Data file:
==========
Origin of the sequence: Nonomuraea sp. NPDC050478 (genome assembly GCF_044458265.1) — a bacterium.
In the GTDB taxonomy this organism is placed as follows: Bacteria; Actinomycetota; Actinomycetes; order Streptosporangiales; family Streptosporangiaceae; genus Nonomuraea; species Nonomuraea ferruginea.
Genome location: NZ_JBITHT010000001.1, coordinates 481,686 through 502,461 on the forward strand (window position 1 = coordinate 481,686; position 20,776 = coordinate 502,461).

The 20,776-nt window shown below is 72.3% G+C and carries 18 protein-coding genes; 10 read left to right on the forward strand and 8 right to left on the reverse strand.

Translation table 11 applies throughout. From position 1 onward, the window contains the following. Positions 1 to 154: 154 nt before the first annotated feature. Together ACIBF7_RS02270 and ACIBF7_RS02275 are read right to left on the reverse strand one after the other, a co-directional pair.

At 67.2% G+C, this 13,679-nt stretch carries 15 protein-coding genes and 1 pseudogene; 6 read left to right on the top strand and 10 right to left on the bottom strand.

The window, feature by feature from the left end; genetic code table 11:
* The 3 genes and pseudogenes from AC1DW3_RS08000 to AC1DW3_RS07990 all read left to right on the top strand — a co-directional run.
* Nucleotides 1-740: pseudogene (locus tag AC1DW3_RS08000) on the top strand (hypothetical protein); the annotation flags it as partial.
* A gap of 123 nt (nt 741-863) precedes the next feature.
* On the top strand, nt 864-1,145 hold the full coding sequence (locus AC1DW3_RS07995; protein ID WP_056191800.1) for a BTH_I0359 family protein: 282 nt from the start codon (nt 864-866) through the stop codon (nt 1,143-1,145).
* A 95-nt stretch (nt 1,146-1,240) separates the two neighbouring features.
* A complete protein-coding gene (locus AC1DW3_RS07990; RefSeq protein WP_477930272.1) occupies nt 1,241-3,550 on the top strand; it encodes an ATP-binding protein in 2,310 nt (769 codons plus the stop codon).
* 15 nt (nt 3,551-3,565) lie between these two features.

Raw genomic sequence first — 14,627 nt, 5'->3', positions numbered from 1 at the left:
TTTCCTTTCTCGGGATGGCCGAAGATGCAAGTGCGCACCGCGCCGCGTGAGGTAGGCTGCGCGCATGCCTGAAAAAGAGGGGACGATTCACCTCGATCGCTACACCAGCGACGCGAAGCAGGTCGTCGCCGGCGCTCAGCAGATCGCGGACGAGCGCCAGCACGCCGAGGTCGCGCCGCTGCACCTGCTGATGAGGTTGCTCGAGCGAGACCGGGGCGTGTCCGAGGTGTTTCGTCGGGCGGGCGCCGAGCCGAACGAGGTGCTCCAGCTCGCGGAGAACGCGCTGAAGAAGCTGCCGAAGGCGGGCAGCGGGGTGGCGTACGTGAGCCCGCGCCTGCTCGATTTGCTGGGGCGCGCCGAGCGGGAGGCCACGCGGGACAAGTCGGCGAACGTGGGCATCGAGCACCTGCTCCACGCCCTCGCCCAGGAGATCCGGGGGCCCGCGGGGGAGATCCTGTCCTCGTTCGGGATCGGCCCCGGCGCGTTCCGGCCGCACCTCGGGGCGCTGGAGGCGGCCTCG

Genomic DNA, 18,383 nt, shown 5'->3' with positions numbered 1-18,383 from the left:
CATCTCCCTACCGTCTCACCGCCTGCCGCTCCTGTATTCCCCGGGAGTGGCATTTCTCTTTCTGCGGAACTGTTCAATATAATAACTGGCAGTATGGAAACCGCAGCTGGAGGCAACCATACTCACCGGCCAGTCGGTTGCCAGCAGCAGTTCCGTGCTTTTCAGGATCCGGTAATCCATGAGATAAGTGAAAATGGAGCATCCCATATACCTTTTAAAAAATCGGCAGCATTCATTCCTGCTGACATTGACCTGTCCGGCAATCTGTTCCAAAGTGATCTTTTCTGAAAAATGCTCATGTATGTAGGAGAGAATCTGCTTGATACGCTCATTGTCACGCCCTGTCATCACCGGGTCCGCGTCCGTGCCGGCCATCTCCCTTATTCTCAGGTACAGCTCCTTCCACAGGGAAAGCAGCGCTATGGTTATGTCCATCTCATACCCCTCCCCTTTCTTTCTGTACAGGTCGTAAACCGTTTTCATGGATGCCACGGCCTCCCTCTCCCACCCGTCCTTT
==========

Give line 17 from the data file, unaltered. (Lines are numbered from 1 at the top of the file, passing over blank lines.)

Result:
Genomic DNA, 18,383 nt, shown 5'->3' with positions numbered 1-18,383 from the left: